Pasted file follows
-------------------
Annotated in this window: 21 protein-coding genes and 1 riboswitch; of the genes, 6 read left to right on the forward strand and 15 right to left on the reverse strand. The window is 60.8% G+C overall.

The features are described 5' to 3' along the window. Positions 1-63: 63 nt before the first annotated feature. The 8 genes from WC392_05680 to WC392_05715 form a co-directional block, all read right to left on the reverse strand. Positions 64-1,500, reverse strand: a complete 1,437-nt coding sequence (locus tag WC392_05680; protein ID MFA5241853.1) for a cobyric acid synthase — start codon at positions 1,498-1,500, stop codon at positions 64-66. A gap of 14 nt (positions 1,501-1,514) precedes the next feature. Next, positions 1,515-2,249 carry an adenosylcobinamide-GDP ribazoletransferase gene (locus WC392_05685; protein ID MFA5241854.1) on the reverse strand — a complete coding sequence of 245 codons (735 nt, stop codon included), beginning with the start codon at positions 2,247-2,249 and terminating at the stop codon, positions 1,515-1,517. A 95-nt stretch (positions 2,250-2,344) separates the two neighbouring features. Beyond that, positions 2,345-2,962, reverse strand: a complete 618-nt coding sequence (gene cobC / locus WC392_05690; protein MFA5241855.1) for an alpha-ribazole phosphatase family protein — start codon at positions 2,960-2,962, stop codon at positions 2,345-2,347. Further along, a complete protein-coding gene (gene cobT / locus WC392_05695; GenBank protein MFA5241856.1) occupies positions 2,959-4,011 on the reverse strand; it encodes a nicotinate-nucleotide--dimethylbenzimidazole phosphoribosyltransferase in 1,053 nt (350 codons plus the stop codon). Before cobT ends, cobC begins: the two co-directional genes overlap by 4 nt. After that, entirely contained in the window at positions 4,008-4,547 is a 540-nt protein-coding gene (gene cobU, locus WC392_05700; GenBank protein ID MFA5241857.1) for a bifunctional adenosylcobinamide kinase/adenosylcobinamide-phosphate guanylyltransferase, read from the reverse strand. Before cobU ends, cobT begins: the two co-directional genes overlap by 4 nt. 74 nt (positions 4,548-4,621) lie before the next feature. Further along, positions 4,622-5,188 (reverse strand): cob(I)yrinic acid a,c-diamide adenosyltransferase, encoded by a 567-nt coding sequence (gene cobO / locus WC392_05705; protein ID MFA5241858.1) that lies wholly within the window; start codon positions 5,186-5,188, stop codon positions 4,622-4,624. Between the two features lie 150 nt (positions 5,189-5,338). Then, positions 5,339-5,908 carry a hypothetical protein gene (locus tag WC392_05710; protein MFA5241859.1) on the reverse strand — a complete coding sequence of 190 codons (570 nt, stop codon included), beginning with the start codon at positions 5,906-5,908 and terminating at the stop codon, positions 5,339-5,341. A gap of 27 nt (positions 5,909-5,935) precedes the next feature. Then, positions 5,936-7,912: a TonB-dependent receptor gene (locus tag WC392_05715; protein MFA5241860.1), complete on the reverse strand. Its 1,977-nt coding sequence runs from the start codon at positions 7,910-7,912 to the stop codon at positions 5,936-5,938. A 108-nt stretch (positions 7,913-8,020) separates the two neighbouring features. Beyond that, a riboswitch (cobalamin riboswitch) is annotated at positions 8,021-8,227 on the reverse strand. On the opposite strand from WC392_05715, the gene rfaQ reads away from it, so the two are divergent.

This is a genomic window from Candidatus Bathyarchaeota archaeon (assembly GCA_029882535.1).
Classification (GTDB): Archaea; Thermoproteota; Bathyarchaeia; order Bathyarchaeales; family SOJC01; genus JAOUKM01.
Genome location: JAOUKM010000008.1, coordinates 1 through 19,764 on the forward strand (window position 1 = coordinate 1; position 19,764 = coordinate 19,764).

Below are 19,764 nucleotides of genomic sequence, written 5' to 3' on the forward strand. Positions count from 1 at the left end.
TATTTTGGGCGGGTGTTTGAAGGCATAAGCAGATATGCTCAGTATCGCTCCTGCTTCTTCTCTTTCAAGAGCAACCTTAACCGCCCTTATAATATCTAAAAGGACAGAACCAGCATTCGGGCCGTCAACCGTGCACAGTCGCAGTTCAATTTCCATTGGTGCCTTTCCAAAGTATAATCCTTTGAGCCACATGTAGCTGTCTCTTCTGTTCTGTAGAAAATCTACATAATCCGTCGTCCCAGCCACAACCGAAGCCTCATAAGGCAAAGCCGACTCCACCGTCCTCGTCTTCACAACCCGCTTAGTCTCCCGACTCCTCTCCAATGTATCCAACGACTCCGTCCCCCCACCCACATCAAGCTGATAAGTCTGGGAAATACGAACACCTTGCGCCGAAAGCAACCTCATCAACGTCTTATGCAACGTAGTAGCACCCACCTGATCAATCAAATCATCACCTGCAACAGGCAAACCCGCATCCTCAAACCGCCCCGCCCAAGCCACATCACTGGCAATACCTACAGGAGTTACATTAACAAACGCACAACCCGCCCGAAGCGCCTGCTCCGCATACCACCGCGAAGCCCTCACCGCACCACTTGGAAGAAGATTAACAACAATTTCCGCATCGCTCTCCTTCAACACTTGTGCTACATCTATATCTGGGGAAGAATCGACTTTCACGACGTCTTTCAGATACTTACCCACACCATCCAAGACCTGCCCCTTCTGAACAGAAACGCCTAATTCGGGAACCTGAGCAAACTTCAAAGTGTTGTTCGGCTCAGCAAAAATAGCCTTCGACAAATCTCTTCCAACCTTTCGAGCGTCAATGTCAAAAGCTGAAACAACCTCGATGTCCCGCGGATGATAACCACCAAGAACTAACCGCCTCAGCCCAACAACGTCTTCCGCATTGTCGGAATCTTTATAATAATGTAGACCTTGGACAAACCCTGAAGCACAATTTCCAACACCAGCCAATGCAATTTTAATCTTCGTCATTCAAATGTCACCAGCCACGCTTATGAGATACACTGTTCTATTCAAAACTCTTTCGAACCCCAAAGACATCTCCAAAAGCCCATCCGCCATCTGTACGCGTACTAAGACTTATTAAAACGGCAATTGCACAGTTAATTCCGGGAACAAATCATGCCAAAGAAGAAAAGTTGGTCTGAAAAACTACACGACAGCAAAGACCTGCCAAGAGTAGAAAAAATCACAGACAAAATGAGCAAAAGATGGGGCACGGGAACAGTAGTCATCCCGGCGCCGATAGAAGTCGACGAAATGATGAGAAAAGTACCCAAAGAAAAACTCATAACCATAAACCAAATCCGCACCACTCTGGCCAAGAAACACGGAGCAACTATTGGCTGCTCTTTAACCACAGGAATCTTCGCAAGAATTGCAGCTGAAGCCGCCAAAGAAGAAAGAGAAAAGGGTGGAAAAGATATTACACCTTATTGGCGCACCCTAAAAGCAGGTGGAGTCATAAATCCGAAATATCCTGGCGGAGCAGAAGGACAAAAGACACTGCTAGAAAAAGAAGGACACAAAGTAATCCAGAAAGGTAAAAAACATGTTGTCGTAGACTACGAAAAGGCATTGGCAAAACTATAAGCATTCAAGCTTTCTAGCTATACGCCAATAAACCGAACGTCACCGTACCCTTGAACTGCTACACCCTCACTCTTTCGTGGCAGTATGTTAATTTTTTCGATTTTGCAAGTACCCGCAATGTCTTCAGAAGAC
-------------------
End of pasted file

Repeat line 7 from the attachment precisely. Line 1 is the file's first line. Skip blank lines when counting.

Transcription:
TATTTTGGGCGGGTGTTTGAAGGCATAAGCAGATATGCTCAGTATCGCTCCTGCTTCTTCTCTTTCAAGAGCAACCTTAACCGCCCTTATAATATCTAAAAGGACAGAACCAGCATTCGGGCCGTCAACCGTGCACAGTCGCAGTTCAATTTCCATTGGTGCCTTTCCAAAGTATAATCCTTTGAGCCACATGTAGCTGTCTCTTCTGTTCTGTAGAAAATCTACATAATCCGTCGTCCCAGCCACAACCGAAGCCTCATAAGGCAAAGCCGACTCCACCGTCCTCGTCTTCACAACCCGCTTAGTCTCCCGACTCCTCTCCAATGTATCCAACGACTCCGTCCCCCCACCCACATCAAGCTGATAAGTCTGGGAAATACGAACACCTTGCGCCGAAAGCAACCTCATCAACGTCTTATGCAACGTAGTAGCACCCACCTGATCAATCAAATCATCACCTGCAACAGGCAAACCCGCATCCTCAAACCGCCCCGCCCAAGCCACATCACTGGCAATACCTACAGGAGTTACATTAACAAACGCACAACCCGCCCGAAGCGCCTGCTCCGCATACCACCGCGAAGCCCTCACCGCACCACTTGGAAGAAGATTAACAACAATTTCCGCATCGCTCTCCTTCAACACTTGTGCTACATCTATATCTGGGGAAGAATCGACTTTCACGACGTCTTTCAGATACTTACCCACACCATCCAAGACCTGCCCCTTCTGAACAGAAACGCCTAATTCGGGAACCTGAGCAAACTTCAAAGTGTTGTTCGGCTCAGCAAAAATAGCCTTCGACAAATCTCTTCCAACCTTTCGAGCGTCAATGTCAAAAGCTGAAACAACCTCGATGTCCCGCGGATGATAACCACCAAGAACTAACCGCCTCAGCCCAACAACGTCTTCCGCATTGTCGGAATCTTTATAATAATGTAGACCTTGGACAAACCCTGAAGCACAATTTCCAACACCAGCCAATGCAATTTTAATCTTCGTCATTCAAATGTCACCAGCCACGCTTATGAGATACACTGTTCTATTCAAAACTCTTTCGAACCCCAAAGACATCTCCAAAAGCCCATCCGCCATCTGTACGCGTACTAAGACTTATTAAAACGGCAATTGCACAGTTAATTCCGGGAACAAATCATGCCAAAGAAGAAAAGTTGGTCTGAAAAACTACACGACAGCAAAGACCTGCCAAGAGTAGAAAAAATCACAGACAAAATGAGCAAAAGATGGGGCACGGGAACAGTAGTCATCCCGGCGCCGATAGAAGTCGACGAAATGATGAGAAAAGTACCCAAAGAAAAACTCATAACCATAAACCAAATCCGCACCACTCTGGCCAAGAAACACGGAGCAACTATTGGCTGCTCTTTAACCACAGGAATCTTCGCAAGAATTGCAGCTGAAGCCGCCAAAGAAGAAAGAGAAAAGGGTGGAAAAGATATTACACCTTATTGGCGCACCCTAAAAGCAGGTGGAGTCATAAATCCGAAATATCCTGGCGGAGCAGAAGGACAAAAGACACTGCTAGAAAAAGAAGGACACAAAGTAATCCAGAAAGGTAAAAAACATGTTGTCGTAGACTACGAAAAGGCATTGGCAAAACTATAAGCATTCAAGCTTTCTAGCTATACGCCAATAAACCGAACGTCACCGTACCCTTGAACTGCTACACCCTCACTCTTTCGTGGCAGTATGTTAATTTTTTCGATTTTGCAAGTACCCGCAATGTCTTCAGAAGAC